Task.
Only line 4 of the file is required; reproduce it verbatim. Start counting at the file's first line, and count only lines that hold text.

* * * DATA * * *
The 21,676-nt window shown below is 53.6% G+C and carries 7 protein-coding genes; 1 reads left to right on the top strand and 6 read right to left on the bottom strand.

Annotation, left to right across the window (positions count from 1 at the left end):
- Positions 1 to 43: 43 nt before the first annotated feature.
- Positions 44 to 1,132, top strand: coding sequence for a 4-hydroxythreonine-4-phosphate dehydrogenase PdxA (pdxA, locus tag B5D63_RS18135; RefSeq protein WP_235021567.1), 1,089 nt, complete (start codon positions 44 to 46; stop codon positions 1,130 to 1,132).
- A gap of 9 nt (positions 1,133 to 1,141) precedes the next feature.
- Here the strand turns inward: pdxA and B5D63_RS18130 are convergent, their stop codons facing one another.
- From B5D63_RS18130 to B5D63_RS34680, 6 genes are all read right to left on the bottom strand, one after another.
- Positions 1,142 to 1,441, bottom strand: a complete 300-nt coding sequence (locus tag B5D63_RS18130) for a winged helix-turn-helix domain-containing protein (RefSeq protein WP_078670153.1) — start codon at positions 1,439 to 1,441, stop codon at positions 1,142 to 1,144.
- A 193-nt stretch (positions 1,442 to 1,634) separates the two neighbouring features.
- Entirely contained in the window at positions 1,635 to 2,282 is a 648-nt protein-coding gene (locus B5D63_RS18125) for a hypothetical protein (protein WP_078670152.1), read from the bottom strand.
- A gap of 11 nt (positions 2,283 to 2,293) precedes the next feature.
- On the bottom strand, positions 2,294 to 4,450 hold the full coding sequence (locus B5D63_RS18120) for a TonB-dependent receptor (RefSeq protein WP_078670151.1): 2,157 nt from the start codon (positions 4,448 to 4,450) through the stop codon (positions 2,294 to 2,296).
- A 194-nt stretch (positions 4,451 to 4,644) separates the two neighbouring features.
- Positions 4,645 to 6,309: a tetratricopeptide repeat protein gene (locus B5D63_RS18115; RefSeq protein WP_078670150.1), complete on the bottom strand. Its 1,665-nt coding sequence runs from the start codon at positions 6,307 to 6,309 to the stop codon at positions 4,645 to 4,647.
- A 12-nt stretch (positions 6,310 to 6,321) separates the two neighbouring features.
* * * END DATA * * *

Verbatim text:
- Positions 44 to 1,132, top strand: coding sequence for a 4-hydroxythreonine-4-phosphate dehydrogenase PdxA (pdxA, locus tag B5D63_RS18135; RefSeq protein WP_235021567.1), 1,089 nt, complete (start codon positions 44 to 46; stop codon positions 1,130 to 1,132).